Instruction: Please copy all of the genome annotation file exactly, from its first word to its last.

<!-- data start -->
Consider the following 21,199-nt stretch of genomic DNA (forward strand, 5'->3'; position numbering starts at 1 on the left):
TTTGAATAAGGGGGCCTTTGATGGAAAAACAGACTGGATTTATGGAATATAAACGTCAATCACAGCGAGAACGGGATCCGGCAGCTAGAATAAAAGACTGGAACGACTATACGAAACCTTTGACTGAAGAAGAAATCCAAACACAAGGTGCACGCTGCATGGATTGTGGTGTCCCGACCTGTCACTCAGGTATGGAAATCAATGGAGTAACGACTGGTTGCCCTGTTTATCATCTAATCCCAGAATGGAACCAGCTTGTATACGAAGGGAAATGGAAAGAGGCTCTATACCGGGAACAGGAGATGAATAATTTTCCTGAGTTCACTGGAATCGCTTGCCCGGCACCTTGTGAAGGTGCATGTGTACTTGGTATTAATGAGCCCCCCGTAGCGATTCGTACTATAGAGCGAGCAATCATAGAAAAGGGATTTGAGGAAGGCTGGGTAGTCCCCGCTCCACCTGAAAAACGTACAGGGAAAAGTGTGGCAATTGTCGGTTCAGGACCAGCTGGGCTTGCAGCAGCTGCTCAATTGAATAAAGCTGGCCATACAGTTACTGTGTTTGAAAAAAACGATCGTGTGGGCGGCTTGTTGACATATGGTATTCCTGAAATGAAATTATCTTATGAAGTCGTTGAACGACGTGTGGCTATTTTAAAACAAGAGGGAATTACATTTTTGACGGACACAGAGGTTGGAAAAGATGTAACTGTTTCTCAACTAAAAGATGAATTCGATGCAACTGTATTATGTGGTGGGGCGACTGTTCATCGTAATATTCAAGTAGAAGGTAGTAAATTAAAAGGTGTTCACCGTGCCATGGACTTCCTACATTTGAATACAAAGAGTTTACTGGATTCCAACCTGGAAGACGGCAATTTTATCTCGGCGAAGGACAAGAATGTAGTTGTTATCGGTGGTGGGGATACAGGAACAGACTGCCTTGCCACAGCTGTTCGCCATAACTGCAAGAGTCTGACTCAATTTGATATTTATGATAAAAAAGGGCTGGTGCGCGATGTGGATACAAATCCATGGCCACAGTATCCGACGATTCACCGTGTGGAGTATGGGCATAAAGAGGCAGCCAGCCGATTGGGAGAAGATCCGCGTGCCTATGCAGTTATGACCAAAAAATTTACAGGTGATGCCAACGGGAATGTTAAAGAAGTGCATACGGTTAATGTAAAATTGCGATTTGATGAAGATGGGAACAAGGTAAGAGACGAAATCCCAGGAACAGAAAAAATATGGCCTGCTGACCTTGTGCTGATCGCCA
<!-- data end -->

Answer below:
Consider the following 21,199-nt stretch of genomic DNA (forward strand, 5'->3'; position numbering starts at 1 on the left):
TTTGAATAAGGGGGCCTTTGATGGAAAAACAGACTGGATTTATGGAATATAAACGTCAATCACAGCGAGAACGGGATCCGGCAGCTAGAATAAAAGACTGGAACGACTATACGAAACCTTTGACTGAAGAAGAAATCCAAACACAAGGTGCACGCTGCATGGATTGTGGTGTCCCGACCTGTCACTCAGGTATGGAAATCAATGGAGTAACGACTGGTTGCCCTGTTTATCATCTAATCCCAGAATGGAACCAGCTTGTATACGAAGGGAAATGGAAAGAGGCTCTATACCGGGAACAGGAGATGAATAATTTTCCTGAGTTCACTGGAATCGCTTGCCCGGCACCTTGTGAAGGTGCATGTGTACTTGGTATTAATGAGCCCCCCGTAGCGATTCGTACTATAGAGCGAGCAATCATAGAAAAGGGATTTGAGGAAGGCTGGGTAGTCCCCGCTCCACCTGAAAAACGTACAGGGAAAAGTGTGGCAATTGTCGGTTCAGGACCAGCTGGGCTTGCAGCAGCTGCTCAATTGAATAAAGCTGGCCATACAGTTACTGTGTTTGAAAAAAACGATCGTGTGGGCGGCTTGTTGACATATGGTATTCCTGAAATGAAATTATCTTATGAAGTCGTTGAACGACGTGTGGCTATTTTAAAACAAGAGGGAATTACATTTTTGACGGACACAGAGGTTGGAAAAGATGTAACTGTTTCTCAACTAAAAGATGAATTCGATGCAACTGTATTATGTGGTGGGGCGACTGTTCATCGTAATATTCAAGTAGAAGGTAGTAAATTAAAAGGTGTTCACCGTGCCATGGACTTCCTACATTTGAATACAAAGAGTTTACTGGATTCCAACCTGGAAGACGGCAATTTTATCTCGGCGAAGGACAAGAATGTAGTTGTTATCGGTGGTGGGGATACAGGAACAGACTGCCTTGCCACAGCTGTTCGCCATAACTGCAAGAGTCTGACTCAATTTGATATTTATGATAAAAAAGGGCTGGTGCGCGATGTGGATACAAATCCATGGCCACAGTATCCGACGATTCACCGTGTGGAGTATGGGCATAAAGAGGCAGCCAGCCGATTGGGAGAAGATCCGCGTGCCTATGCAGTTATGACCAAAAAATTTACAGGTGATGCCAACGGGAATGTTAAAGAAGTGCATACGGTTAATGTAAAATTGCGATTTGATGAAGATGGGAACAAGGTAAGAGACGAAATCCCAGGAACAGAAAAAATATGGCCTGCTGACCTTGTGCTGATCGCCA